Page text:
This review was never meant to be an obituary. I began composing it in my head, in early December, the moment I stepped into the McNay Art Museum’s exhibition Wayne Thiebaud 100: Paintings, Prints, and Drawings. Billed as a celebration of Thiebaud’s “100th birthday through 100 works representing the artist’s achievements in all media through an array of subjects,” the show did not disappoint. In Glasstire’s “Best of 2021,” I wrote that the exhibition is “chock-a-block with some of the slickest paintings I’ve ever seen.” I resisted the urge to begin that bite-sized capsule review with the line I really wanted to use: “Wayne Thiebaud may very well be the best painter alive today.” Instead, I figured that’d be a snappy opener to this article. Sadly, that sentence is no longer true.
Thiebaud died on December 25th — Christmas day — at the age of 101. The fact that he was alive (and still working) in itself was remarkable. His generation of artists is that of myth and legend; they’re so iconic, so revered, so entrenched in their own history, that you might think they died long ago. Jasper Johns (born in 1930) is still kicking it, as is Claes Oldenburg (born in 1929). We’ve lost a few of these legends in recent years — James Rosenquist (born in 1933) died in 2017, and Ellsworth Kelly (born in 1923) died in 2015 — and every time we do, the shock isn’t so much that we’ve lost a great, but that they were still around in the first place.
I like the idea of the aged artist, remixing the classics. Earlier this year I saw one half of the Johns two-venue retrospective at the Philadelphia Museum of Art (the other half is at the Whitney). The show definitely played his hits, which are hits for a reason. But it was some of the weirder, smaller-scale, more recent works that stuck with me. The pieces in the exhibition that seemed sprung from Johns’ sketchbook, showing that, even at 91, he’s still an artist, still trying to work it out.
Thiebaud had it worked out early on. The McNay’s exhibition, which is organized by the Crocker Art Museum in Sacramento, makes that clear. What’s consistently amazing throughout the show is that it’s hard to see a linear “progression” in his work. While this could be a result of the show’s thematic rather than chronological layout, I think it’s something more: its evidence of how good he truly was. His technique was refined from the start, only to become even more so over the course of his career.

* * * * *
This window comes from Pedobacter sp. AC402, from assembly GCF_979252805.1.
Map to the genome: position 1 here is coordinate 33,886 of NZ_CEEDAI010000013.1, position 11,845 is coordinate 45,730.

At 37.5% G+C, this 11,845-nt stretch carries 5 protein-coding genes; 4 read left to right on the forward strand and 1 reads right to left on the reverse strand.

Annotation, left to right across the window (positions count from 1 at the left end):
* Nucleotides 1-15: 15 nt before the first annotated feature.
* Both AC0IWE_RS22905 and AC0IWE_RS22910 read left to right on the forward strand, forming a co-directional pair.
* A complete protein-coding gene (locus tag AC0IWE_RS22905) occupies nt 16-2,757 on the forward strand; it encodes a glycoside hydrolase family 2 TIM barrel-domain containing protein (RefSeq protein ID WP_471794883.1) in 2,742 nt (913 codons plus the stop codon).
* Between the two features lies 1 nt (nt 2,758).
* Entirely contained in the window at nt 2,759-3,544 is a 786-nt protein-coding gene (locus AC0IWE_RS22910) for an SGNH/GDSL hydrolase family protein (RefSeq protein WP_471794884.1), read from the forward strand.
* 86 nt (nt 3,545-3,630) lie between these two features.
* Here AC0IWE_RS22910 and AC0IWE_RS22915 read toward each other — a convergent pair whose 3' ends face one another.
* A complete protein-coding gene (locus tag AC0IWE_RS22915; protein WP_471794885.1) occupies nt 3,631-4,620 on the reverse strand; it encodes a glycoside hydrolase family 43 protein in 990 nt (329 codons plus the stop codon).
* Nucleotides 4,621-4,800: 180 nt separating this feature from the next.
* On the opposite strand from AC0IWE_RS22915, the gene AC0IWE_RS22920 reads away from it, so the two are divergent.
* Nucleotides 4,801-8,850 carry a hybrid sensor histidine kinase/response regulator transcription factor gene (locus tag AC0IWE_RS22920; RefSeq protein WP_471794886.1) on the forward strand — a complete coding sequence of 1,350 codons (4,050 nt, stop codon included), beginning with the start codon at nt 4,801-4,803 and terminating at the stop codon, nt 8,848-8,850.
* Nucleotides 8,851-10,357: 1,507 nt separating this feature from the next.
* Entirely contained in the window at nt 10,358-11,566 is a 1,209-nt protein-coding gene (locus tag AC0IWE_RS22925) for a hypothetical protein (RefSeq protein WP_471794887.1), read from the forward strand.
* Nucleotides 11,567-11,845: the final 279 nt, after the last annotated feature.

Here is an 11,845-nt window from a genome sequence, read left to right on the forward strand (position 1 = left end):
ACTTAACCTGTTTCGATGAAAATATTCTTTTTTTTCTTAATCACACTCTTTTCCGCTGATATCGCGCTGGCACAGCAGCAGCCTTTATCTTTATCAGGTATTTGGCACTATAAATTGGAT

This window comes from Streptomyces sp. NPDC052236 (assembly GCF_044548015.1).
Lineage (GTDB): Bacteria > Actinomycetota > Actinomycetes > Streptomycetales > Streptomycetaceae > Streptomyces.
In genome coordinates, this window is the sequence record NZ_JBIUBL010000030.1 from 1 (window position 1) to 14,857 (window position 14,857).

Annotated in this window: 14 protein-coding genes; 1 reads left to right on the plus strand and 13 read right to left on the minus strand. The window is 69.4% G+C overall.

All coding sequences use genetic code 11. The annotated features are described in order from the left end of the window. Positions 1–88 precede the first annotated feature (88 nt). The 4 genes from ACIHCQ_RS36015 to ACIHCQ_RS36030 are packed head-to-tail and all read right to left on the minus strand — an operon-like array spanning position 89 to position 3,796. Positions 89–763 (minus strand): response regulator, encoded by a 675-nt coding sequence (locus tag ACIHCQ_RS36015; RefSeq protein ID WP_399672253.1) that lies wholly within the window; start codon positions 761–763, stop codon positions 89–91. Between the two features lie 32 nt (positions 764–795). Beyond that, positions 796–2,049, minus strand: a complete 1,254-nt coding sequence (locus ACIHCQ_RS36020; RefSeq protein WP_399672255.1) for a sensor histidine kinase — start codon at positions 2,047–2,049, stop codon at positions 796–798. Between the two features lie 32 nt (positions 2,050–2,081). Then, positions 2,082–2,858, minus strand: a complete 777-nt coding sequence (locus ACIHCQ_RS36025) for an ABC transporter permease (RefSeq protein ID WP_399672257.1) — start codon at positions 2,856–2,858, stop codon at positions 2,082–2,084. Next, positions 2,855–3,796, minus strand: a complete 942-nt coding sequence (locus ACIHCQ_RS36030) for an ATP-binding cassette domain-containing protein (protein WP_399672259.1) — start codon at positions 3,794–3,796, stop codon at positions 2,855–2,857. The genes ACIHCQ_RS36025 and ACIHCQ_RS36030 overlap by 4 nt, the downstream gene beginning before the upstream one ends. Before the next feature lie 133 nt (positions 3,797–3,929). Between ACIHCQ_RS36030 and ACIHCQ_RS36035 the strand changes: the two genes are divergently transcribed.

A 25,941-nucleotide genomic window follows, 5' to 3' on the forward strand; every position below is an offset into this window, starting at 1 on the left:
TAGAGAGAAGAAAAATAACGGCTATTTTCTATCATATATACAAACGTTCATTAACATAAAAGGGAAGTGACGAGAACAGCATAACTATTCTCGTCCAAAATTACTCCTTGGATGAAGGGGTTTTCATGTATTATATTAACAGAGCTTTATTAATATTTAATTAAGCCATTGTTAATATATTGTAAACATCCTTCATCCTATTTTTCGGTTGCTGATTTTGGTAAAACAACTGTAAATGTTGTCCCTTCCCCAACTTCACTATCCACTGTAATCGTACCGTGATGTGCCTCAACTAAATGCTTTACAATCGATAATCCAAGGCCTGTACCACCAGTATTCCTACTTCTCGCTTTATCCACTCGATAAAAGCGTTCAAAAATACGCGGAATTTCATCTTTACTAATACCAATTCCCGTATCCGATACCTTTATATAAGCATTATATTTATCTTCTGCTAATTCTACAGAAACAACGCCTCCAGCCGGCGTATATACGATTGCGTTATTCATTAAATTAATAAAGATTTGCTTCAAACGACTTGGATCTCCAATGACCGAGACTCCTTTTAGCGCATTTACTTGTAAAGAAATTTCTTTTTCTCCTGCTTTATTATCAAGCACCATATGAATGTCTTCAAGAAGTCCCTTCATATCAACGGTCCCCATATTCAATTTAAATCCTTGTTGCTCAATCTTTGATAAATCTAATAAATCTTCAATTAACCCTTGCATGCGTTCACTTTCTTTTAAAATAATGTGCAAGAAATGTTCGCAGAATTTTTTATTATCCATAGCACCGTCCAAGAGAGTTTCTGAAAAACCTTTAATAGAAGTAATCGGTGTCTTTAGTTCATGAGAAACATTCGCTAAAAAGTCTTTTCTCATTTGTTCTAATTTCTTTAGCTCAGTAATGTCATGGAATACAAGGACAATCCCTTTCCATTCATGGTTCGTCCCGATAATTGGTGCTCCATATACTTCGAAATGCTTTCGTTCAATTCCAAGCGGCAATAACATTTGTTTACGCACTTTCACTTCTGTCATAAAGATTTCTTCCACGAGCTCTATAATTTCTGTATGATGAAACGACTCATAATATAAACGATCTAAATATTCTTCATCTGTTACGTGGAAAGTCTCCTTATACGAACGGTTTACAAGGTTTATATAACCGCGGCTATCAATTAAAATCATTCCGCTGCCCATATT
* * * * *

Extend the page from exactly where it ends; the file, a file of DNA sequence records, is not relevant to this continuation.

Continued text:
A talent like Thiebaud’s is rare — once or twice in a generation rare. This show radiates through the McNay’s gallery, delivering punch after punch until you’re left on the ropes, gasping for breath. I’m glad I got to see it while Thiebaud was alive, as it has a different air now that he’s dead. What began as a celebration is now a remembrance, and oh what a remembrance it is.
With that, here we go: Wayne Thiebaud may very well be the best painter of the 20th century.
Every now and then, an exhibition comes along that makes you completely reconsider an artist you thought you knew. Oftentimes these shows are organized when an artist is later in their career (or already dead), so themes from their works can be more widely considered and parsed. Although these exhibitions occasionally propel under-recognized talent into the spotlight (see the recent Alice Neel and Hilma af Clint exhibitions), it goes without saying that they’re frequently centered around popular artists — people from the canon who have at least one artwork cited in Gardner’s Art Through the Ages. The paradoxical nature of these art stars, however, is that we tend to only be familiar with them through a textbook; we’ve only ever taken in one or two of their pieces at a time. So when these fateful surveys come around to give you a better picture of famous artists’ careers, it’s a make it or break it moment — you either find out they’re as good as everyone says, or you learn that their work doesn’t stand up.
I’m happy to report, after seeing the survey of his career at the McNay in San Antonio, that Wayne Thiebaud’s work has legs. Like every bright-eyed art history student (or anyone who’s walked through MoMA), I was familiar with his cakes and pies, the impastoed and sensuous works that are simple in subject but flawless in execution.
My first memory of really realizing Thiebaud’s talent in the wild was when I encountered Lipstick and Compact, an 11 by 12-inch oil painting on canvas in Houston’s Menil Collection. The picture, which depicts its title subjects, is one of the most entrancing (and deceptively simple) works of art I’ve ever seen. Its small scale only made it more so, and its hang, which to my memory was quite high on the museum’s wall, gave it the feeling of a mirror. The lines and shadows of the piece, in Thiebaud’s signature style, contain a multitude of pigment — a kind of wet in wet painting that, when executed correctly, is magical in its tonalities of color.